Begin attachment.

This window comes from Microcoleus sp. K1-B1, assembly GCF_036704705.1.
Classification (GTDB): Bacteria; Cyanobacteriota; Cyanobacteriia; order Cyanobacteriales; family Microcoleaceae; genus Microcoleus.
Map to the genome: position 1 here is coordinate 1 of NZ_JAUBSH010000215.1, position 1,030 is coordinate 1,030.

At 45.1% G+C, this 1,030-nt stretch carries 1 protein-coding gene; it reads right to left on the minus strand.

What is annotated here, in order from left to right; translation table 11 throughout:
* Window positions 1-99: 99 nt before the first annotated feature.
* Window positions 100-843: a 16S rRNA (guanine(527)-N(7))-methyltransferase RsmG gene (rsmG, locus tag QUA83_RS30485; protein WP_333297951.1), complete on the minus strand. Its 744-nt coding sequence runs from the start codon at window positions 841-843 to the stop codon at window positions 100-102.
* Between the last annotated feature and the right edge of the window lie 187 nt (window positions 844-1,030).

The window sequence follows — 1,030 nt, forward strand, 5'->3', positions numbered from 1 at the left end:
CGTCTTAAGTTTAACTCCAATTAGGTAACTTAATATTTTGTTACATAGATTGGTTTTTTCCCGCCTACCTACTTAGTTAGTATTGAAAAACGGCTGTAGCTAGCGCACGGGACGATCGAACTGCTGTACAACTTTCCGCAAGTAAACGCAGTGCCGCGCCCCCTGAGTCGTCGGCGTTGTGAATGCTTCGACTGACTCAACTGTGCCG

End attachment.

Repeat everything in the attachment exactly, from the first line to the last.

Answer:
This window comes from Microcoleus sp. K1-B1, assembly GCF_036704705.1.
Classification (GTDB): Bacteria; Cyanobacteriota; Cyanobacteriia; order Cyanobacteriales; family Microcoleaceae; genus Microcoleus.
Map to the genome: position 1 here is coordinate 1 of NZ_JAUBSH010000215.1, position 1,030 is coordinate 1,030.

At 45.1% G+C, this 1,030-nt stretch carries 1 protein-coding gene; it reads right to left on the minus strand.

What is annotated here, in order from left to right; translation table 11 throughout:
* Window positions 1-99: 99 nt before the first annotated feature.
* Window positions 100-843: a 16S rRNA (guanine(527)-N(7))-methyltransferase RsmG gene (rsmG, locus tag QUA83_RS30485; protein WP_333297951.1), complete on the minus strand. Its 744-nt coding sequence runs from the start codon at window positions 841-843 to the stop codon at window positions 100-102.
* Between the last annotated feature and the right edge of the window lie 187 nt (window positions 844-1,030).

The window sequence follows — 1,030 nt, forward strand, 5'->3', positions numbered from 1 at the left end:
CGTCTTAAGTTTAACTCCAATTAGGTAACTTAATATTTTGTTACATAGATTGGTTTTTTCCCGCCTACCTACTTAGTTAGTATTGAAAAACGGCTGTAGCTAGCGCACGGGACGATCGAACTGCTGTACAACTTTCCGCAAGTAAACGCAGTGCCGCGCCCCCTGAGTCGTCGGCGTTGTGAATGCTTCGACTGACTCAACTGTGCCG